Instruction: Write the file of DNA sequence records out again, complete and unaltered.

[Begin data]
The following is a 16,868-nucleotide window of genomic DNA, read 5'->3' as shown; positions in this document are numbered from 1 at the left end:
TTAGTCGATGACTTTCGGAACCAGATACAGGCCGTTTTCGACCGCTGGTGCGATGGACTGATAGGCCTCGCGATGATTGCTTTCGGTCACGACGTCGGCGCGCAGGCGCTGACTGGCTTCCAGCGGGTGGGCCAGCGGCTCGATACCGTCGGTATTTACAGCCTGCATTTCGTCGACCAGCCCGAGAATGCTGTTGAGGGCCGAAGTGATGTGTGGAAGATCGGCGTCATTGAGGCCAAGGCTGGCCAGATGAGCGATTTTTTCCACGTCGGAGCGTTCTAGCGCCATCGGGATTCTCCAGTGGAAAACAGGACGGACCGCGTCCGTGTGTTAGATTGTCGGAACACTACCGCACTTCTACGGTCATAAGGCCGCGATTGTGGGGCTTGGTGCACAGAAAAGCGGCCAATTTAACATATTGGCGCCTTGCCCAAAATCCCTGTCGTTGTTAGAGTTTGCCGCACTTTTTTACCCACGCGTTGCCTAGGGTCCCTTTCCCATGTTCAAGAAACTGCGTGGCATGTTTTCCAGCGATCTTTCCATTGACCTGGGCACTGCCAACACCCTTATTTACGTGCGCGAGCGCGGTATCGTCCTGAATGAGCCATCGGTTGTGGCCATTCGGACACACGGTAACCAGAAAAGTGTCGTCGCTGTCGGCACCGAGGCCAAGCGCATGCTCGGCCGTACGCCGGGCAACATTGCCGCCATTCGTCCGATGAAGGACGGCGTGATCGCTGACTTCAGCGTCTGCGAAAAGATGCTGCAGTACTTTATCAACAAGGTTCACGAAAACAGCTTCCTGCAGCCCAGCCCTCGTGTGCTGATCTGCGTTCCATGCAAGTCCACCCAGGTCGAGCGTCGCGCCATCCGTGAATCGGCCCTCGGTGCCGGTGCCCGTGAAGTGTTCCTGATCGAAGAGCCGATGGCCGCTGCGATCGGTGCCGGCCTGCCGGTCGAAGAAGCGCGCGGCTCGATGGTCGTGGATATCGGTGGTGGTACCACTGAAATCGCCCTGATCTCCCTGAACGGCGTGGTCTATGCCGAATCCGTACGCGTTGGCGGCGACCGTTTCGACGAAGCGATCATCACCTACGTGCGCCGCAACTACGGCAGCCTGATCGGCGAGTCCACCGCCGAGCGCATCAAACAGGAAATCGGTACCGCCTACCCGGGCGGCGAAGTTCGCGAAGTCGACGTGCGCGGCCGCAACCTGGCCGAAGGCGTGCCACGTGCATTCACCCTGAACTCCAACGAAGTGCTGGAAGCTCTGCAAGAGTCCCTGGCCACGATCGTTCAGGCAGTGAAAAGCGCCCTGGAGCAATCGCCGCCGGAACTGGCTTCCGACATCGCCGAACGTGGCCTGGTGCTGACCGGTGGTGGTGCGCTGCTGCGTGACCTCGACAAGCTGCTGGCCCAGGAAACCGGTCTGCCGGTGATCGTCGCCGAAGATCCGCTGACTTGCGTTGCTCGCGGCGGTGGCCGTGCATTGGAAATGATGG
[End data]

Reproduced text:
The following is a 16,868-nucleotide window of genomic DNA, read 5'->3' as shown; positions in this document are numbered from 1 at the left end:
TTAGTCGATGACTTTCGGAACCAGATACAGGCCGTTTTCGACCGCTGGTGCGATGGACTGATAGGCCTCGCGATGATTGCTTTCGGTCACGACGTCGGCGCGCAGGCGCTGACTGGCTTCCAGCGGGTGGGCCAGCGGCTCGATACCGTCGGTATTTACAGCCTGCATTTCGTCGACCAGCCCGAGAATGCTGTTGAGGGCCGAAGTGATGTGTGGAAGATCGGCGTCATTGAGGCCAAGGCTGGCCAGATGAGCGATTTTTTCCACGTCGGAGCGTTCTAGCGCCATCGGGATTCTCCAGTGGAAAACAGGACGGACCGCGTCCGTGTGTTAGATTGTCGGAACACTACCGCACTTCTACGGTCATAAGGCCGCGATTGTGGGGCTTGGTGCACAGAAAAGCGGCCAATTTAACATATTGGCGCCTTGCCCAAAATCCCTGTCGTTGTTAGAGTTTGCCGCACTTTTTTACCCACGCGTTGCCTAGGGTCCCTTTCCCATGTTCAAGAAACTGCGTGGCATGTTTTCCAGCGATCTTTCCATTGACCTGGGCACTGCCAACACCCTTATTTACGTGCGCGAGCGCGGTATCGTCCTGAATGAGCCATCGGTTGTGGCCATTCGGACACACGGTAACCAGAAAAGTGTCGTCGCTGTCGGCACCGAGGCCAAGCGCATGCTCGGCCGTACGCCGGGCAACATTGCCGCCATTCGTCCGATGAAGGACGGCGTGATCGCTGACTTCAGCGTCTGCGAAAAGATGCTGCAGTACTTTATCAACAAGGTTCACGAAAACAGCTTCCTGCAGCCCAGCCCTCGTGTGCTGATCTGCGTTCCATGCAAGTCCACCCAGGTCGAGCGTCGCGCCATCCGTGAATCGGCCCTCGGTGCCGGTGCCCGTGAAGTGTTCCTGATCGAAGAGCCGATGGCCGCTGCGATCGGTGCCGGCCTGCCGGTCGAAGAAGCGCGCGGCTCGATGGTCGTGGATATCGGTGGTGGTACCACTGAAATCGCCCTGATCTCCCTGAACGGCGTGGTCTATGCCGAATCCGTACGCGTTGGCGGCGACCGTTTCGACGAAGCGATCATCACCTACGTGCGCCGCAACTACGGCAGCCTGATCGGCGAGTCCACCGCCGAGCGCATCAAACAGGAAATCGGTACCGCCTACCCGGGCGGCGAAGTTCGCGAAGTCGACGTGCGCGGCCGCAACCTGGCCGAAGGCGTGCCACGTGCATTCACCCTGAACTCCAACGAAGTGCTGGAAGCTCTGCAAGAGTCCCTGGCCACGATCGTTCAGGCAGTGAAAAGCGCCCTGGAGCAATCGCCGCCGGAACTGGCTTCCGACATCGCCGAACGTGGCCTGGTGCTGACCGGTGGTGGTGCGCTGCTGCGTGACCTCGACAAGCTGCTGGCCCAGGAAACCGGTCTGCCGGTGATCGTCGCCGAAGATCCGCTGACTTGCGTTGCTCGCGGCGGTGGCCGTGCATTGGAAATGATGG